i would like to start writing. I read a lot but i don't really know where to start, can anyone give me some advice?
i'm thinking of trying writing, any tips?
Reply by Asher R. Lorcans | Author
1) Write what you want to write. If you don't love what you write, it's going to turn out shitty 100% of the time.
2) Emphasize building compelling, believable characters. I'm actually writing a whole blog post about character building rn lol, so keep an eye out for that if you're interested. I could go on about this topic for literal hours, but mainly, keep in mind their childhood and how significant memories/life events made them who they are today; remember that side characters are the protagonists of their own stories; and sprinkle in some juxtaposing concepts (e.g. a character in a fantasy world sees someone getting mauled to death by a monster, and desperately wants to help them, and can, but is too terrified by the monster and runs away). I cannot stress enough the utter POWER that well-written juxtaposition holds -- you can apply it to literally anything, not just your characters, and make that thing infinitely more nuanced and interesting. Also, please make sure your characters act as realistic people would in whatever situation they find themselves in. It is a pet peeve of mine to see characters act or speak in unrealistic ways.
3) Make sure that all of your scenes serve a purpose. Be it character building, or foreshadowing, or just good ol' plot advancement, every scene needs a reason for existing, and it must tie into something -- even if that something is merely the next scene. Any individual scene, in summary, should have the essence of "This important thing happens in this scene, which then leads to..."
4) Develop your own writing style. This is one of the most fun parts about writing imo -- and the best part is, you'll never stop doing it! Ironically enough, how I would recommend going about this is reading books from authors who's style you admire, and studying how they write (e.g., how one author writes descriptions, how another does omnipresent POV, how another does internal monologue, etc.) and using them as models to base your own writing off of. You may feel this is unoriginal at first, but A) many random things smashed together will naturally combine into something new and unique, and B) the more you write, you'll start to get little feelings like "Actually, I think this description would look better if I wrote it this way," or "I actually want to include the character thoughts in the narrative, instead of putting them in italics" and whatnot; your style will blossom into something truly unique to you right before your eyes. This study method is also sets a fantastic foundation for any beginning writer imo, as it can teach you every element that goes into crafting a good book.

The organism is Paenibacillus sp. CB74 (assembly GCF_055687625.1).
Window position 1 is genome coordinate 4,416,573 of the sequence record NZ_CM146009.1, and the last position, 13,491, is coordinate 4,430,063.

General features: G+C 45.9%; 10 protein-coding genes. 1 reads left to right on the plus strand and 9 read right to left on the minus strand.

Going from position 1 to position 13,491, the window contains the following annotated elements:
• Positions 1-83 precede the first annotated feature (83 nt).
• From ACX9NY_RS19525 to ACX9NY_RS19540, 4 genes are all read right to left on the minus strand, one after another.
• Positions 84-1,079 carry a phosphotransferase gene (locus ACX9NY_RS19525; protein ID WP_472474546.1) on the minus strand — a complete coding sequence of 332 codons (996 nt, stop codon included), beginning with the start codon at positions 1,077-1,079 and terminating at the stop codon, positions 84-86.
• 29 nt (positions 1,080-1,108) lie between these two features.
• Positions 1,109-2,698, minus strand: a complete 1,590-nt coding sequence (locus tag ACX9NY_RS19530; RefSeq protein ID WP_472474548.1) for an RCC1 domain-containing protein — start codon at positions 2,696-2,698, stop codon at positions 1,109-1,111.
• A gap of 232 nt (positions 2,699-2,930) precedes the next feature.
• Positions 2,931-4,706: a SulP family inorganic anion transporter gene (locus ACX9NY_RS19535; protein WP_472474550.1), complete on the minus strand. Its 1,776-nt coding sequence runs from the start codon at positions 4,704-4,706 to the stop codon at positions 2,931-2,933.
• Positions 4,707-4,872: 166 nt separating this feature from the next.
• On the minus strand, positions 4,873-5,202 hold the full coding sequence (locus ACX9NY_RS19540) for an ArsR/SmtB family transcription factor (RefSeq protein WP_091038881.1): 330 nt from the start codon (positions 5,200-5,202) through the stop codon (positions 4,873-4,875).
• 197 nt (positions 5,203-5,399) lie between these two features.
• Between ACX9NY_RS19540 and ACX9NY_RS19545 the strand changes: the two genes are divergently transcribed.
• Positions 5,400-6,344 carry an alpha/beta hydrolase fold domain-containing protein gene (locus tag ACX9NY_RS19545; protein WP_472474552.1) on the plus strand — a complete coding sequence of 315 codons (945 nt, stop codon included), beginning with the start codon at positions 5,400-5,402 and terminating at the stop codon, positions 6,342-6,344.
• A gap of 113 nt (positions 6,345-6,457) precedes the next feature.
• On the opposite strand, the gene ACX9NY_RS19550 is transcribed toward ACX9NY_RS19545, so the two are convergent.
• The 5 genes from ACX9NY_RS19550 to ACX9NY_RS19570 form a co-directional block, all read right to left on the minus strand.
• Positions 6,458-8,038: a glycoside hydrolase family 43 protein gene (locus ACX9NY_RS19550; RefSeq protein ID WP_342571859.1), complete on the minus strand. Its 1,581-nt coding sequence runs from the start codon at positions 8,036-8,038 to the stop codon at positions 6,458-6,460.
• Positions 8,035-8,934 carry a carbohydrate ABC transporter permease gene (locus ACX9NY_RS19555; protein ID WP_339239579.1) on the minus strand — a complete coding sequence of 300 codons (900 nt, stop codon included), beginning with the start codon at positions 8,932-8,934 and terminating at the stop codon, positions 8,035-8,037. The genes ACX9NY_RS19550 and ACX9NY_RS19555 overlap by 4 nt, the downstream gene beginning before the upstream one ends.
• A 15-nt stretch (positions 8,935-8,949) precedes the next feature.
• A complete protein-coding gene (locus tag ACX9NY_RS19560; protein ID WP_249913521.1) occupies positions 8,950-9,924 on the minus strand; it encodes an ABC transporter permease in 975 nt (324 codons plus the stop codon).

5) Take all writing advice with an asterisk of "This person is giving this advice because it works for them". For example -- literally every author on YouTube will tell you that you NEEEED to have an outline to write a book. I, on the other hand, am a discovery writer. I write as I go, crafting scenes on the fly that I know damn well would have NEVER existed if I'd structured my projects with an outline. What works for one author may not work for you; just keep that in mind.
These are all the main writing tips for beginners I can think of off the top of my head. If you ever have any specific writing-related questions, don't hesitate to send me an Instant Message! I'd love to answer them :)
Reply by betney
Reply by ♡Bambi Ives♡
You should look into joining a small writer's group. They can give you feedback/edit your pieces and help you brainstorm ideas. It also helps to have a journal where you blurt out all your thoughts, dreams, musings, or drawings. It's a great way to warm up before you start your writing.
Reply by nyctibiidae
Write constantly. Like, any chance you get. It doesn't have to be good writing, you can look back at it a week later and say it was the worst thing you've ever seen. Doesn't matter. Write whenever you can, however you can, and about absolutely anything you want. Set time limits if that makes you more productive, and focus mainly on quantity over quality.
The point isn't to write masterpieces, it's to build confidence and endurance. There's no more effective way to improve than to actually do the thing you want to get better at.